Laws of inheritance
An NRI and PIO can acquire any immovable property in India by way of inheritance or legacy from a resident living in or outside the country
It is important to understand inheritance rights of nonresident Indians ( NRI) and prsons of Indian origin (PIO) vis-à-vis immovable property in India, as in addition to inheritance laws, provisions of Foreign Exchange Management Act, 1999 (FEMA) would also come into play. Inheritance of immovable property in India by NRIs and PIOs is also regulated in terms of FEMA. Under FEMA, the Reserve Bank of India (RBI) is empowered to regulate acquisition and transfer of immovable property in India by persons outside India, such as NRIs and PIOs.
An NRI and PIO may acquire any immovable property in India (including residential, commercial, agricultural, plantation and farmhouse properties) by way of inheritance/legacy from a resident living in or outside India. This is important to bear in mind given that NRIs and PIOs are not permitted to acquire agricultural land, plantation property or farmhouse property in India by way of purchase or gift. These immovable proper- ties may be inherited by NRIs and PIOs provided the deceased person had acquired such property in compliance with the foreign exchange law in force, at the time of acquisition of the property.
Administration of the estate
Rules governing succession and inheritance fall broadly under two categories – testamentary succession and intestate succession. An individual is said to die intestate if he does not leave behind a will, in which case his properties would be distributed amongst the legal heirs in accordance with the personal law applicable to the deceased. On the other hand, testamentary succession refers to the distribution of a deceased individual’s properties as per his/her desires stated in the last will. In India, testamentary succession is governed by the Indian Succession Act, 1925.
To facilitate administration and inheritance of the estate of the deceased as per his/ her desires in the will, one is required to obtain probate or letters of administration, wherever compulsorily required to be obtained. Once satisfied as to due execution of the will as per requirements under Indian Succession Act, 1925, courts grant a probate order (or letters of administration, as the case may be) which certifies the authenticity of the will. In case the will is challenged by any person, all legitimate doubts are to be removed – only then would probate or letters of administration be granted.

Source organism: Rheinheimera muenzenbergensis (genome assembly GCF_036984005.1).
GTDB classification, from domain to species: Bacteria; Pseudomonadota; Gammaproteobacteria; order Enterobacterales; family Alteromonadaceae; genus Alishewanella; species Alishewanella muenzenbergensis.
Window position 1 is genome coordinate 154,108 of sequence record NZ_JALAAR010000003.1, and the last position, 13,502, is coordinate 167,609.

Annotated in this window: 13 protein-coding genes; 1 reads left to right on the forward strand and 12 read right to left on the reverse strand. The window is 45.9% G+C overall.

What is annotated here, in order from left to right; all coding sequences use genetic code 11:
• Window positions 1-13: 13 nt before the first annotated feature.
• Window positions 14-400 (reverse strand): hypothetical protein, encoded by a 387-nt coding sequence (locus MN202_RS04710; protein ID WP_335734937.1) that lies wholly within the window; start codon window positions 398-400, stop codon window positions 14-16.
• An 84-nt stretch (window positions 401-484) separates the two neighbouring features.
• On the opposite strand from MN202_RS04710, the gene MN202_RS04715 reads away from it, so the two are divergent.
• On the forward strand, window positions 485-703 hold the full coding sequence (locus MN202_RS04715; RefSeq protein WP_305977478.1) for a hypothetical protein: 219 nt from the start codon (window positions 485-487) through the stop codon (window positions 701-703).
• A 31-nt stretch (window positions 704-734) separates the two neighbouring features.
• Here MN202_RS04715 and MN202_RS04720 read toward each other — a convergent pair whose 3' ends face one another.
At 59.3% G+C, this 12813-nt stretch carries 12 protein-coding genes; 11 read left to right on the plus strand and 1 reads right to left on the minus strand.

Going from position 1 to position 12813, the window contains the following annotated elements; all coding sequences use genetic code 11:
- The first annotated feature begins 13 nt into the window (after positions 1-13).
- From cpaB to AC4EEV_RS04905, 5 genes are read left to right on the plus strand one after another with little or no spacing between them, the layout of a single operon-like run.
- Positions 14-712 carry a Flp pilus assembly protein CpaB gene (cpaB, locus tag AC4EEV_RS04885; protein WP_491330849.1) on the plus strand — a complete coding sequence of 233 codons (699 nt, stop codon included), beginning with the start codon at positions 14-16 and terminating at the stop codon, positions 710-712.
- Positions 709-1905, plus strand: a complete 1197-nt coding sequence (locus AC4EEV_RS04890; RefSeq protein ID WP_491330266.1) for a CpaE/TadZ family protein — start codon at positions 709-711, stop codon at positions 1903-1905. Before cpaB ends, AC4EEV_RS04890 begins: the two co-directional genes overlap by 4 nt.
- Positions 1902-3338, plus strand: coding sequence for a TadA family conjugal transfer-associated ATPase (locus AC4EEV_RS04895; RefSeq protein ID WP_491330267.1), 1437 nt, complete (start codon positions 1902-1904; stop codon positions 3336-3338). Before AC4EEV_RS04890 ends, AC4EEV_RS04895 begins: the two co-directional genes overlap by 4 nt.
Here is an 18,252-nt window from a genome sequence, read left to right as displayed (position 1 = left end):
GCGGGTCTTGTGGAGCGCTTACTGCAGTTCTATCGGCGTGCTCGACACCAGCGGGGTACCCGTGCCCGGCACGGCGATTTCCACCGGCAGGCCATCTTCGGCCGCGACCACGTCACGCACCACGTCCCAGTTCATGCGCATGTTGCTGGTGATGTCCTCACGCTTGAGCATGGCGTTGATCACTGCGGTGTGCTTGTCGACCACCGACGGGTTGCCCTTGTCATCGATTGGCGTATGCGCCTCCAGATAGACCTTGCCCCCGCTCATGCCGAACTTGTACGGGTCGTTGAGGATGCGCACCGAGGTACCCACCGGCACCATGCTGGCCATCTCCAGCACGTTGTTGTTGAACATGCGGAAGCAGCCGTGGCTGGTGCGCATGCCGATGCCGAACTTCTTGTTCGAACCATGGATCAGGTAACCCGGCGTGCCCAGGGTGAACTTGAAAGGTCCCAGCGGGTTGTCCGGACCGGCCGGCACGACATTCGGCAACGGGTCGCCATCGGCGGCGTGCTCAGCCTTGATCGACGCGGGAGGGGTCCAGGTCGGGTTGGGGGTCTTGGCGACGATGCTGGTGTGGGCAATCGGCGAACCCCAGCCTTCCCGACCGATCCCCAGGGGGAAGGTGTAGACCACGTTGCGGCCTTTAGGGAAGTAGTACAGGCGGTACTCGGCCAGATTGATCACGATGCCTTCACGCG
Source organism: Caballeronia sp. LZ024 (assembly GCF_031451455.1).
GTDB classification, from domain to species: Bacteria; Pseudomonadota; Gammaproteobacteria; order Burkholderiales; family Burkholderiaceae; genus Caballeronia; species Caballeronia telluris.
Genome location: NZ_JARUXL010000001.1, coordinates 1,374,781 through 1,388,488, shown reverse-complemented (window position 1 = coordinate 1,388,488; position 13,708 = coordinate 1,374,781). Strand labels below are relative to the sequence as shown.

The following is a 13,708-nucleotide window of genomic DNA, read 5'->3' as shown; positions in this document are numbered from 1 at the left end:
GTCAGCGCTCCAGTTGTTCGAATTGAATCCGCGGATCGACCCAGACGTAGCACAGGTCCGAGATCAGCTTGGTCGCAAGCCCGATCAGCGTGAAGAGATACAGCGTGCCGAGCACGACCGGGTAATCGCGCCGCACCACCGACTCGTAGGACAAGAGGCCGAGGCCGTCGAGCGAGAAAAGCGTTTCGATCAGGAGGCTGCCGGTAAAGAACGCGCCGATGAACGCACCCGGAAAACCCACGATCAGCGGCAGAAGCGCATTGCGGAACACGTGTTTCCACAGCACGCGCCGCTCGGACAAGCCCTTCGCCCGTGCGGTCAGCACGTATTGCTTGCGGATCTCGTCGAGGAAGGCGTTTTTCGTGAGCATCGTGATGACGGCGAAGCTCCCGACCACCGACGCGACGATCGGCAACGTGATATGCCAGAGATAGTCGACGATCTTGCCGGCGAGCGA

I n situations where t he deceased individual had executed his/her will in a foreign country, setting out inheritance of properties that are situated within India, an ancillary probate is required to be obtained from an Indian court of competent jurisdiction. When a will has been proved and deposited in a foreign court, a petition may be filed for grant of letters of administration/ ancillary probate. Once an Indian court accepts the probate granted by the foreign court as valid, the foreign probate would form the basis for the grant of an ancillary probate in India.
For an NRI/PIO who wants to ultimately dispose of the inherited immovable properties in India, rules governing remittance are to be kept in mind. Under the extant regulations by RBI, NRIs and PIOs are permitted to remit a maximum amount of US$1 million per financial year out of assets in India acquired by way of inheritance.
To facilitate remittance, they are required to submit documentary evidence of the inheritance, and make payment of applicable taxes as prescribed by the Central Board of Direct Taxes from time to time. As regards remittances that exceed US$1 million in any financial year, NRIs and PIOs have to obtain prior permission from RBI.